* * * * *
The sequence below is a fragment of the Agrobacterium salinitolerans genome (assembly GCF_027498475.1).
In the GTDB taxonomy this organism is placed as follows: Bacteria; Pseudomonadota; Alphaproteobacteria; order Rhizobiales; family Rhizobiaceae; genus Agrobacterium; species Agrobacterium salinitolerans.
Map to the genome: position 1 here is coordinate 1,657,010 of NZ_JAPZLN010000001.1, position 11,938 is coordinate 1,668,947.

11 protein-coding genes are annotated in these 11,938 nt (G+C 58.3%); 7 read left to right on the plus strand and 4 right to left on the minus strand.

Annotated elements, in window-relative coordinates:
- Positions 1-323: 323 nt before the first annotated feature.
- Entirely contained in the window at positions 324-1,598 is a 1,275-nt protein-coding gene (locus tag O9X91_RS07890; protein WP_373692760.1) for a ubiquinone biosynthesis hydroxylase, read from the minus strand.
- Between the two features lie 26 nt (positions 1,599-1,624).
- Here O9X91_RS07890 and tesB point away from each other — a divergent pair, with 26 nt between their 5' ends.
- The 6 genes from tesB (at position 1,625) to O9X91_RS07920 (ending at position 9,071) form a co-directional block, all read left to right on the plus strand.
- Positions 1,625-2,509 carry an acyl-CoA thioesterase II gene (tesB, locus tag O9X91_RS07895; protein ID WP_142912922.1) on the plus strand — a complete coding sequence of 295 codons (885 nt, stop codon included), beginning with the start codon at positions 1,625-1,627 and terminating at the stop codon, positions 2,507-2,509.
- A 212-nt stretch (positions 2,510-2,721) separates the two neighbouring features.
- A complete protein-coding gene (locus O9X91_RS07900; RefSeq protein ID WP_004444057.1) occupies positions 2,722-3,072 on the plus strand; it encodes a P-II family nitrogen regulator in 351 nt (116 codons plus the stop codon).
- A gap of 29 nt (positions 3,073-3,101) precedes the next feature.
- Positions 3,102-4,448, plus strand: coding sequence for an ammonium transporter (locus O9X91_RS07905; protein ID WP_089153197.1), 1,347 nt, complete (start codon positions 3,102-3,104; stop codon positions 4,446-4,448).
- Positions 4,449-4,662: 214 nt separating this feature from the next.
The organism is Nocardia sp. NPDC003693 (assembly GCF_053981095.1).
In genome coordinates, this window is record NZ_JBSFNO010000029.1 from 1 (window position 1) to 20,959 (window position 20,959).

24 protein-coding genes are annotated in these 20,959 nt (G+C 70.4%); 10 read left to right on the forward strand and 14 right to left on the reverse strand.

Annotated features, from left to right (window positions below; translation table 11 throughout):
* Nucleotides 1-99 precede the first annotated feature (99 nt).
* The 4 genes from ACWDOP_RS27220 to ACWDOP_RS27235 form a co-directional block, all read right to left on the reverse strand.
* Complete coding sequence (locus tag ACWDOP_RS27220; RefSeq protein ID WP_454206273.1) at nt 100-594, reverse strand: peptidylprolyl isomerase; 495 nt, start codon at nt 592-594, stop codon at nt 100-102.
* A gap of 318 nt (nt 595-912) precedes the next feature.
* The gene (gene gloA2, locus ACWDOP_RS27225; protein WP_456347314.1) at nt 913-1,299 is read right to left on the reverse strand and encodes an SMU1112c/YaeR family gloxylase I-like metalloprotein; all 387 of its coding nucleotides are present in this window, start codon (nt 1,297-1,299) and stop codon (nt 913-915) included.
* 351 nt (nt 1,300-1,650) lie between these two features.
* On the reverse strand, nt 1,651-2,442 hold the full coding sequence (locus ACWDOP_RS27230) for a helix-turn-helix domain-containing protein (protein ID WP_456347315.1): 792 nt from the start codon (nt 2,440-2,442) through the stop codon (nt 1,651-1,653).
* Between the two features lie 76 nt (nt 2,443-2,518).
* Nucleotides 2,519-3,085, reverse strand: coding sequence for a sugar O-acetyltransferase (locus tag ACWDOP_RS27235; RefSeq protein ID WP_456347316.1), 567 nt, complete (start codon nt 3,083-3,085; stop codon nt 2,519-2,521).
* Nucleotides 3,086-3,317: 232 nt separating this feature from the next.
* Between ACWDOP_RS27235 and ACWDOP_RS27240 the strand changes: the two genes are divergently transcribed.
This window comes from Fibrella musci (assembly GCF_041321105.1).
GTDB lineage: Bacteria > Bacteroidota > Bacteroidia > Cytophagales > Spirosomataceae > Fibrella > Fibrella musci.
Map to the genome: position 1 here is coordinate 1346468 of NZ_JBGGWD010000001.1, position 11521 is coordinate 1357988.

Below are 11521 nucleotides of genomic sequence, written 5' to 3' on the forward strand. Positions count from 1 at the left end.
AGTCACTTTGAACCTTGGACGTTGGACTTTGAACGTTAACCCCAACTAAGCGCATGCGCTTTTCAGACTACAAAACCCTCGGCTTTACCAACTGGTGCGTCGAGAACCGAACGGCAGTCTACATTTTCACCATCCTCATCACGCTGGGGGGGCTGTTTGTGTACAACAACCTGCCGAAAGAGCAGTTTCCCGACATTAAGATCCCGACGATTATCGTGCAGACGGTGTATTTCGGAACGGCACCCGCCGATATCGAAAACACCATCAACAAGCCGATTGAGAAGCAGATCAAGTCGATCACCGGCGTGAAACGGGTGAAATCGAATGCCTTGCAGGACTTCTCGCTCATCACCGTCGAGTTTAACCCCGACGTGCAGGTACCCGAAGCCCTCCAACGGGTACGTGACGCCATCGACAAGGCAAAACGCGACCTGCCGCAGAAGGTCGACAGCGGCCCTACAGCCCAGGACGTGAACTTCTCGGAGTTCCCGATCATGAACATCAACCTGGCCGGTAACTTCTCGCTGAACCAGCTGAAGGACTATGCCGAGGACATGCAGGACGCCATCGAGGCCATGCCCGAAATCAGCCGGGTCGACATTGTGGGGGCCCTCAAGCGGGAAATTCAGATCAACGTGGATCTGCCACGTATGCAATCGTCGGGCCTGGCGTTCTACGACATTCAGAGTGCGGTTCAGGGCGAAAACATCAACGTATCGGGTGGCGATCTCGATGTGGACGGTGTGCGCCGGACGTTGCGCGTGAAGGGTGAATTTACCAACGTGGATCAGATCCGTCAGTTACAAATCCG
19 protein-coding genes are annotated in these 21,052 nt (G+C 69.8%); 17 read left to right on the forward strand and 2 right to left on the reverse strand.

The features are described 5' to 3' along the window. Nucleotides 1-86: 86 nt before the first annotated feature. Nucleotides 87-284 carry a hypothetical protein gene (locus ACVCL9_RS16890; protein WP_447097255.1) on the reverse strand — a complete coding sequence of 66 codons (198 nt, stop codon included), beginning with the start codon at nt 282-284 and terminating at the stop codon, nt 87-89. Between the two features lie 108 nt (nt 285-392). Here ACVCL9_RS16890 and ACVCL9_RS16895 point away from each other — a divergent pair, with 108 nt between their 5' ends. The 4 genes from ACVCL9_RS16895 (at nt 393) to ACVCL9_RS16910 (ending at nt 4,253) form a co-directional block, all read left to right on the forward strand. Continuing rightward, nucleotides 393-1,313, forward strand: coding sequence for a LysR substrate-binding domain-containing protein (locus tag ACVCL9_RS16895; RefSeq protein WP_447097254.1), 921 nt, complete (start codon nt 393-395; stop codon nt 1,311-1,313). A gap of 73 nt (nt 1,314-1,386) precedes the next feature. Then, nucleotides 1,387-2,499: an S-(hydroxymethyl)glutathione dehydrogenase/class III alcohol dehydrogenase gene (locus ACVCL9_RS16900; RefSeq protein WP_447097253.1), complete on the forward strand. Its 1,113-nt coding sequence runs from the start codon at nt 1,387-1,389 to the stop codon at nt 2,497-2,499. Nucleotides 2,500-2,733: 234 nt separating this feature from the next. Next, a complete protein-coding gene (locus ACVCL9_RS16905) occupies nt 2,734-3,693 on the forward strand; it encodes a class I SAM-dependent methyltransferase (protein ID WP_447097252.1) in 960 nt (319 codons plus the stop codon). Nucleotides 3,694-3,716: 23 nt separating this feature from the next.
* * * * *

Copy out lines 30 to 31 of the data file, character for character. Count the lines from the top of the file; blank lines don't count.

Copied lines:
* Nucleotides 3,086-3,317: 232 nt separating this feature from the next.
* Between ACWDOP_RS27235 and ACWDOP_RS27240 the strand changes: the two genes are divergently transcribed.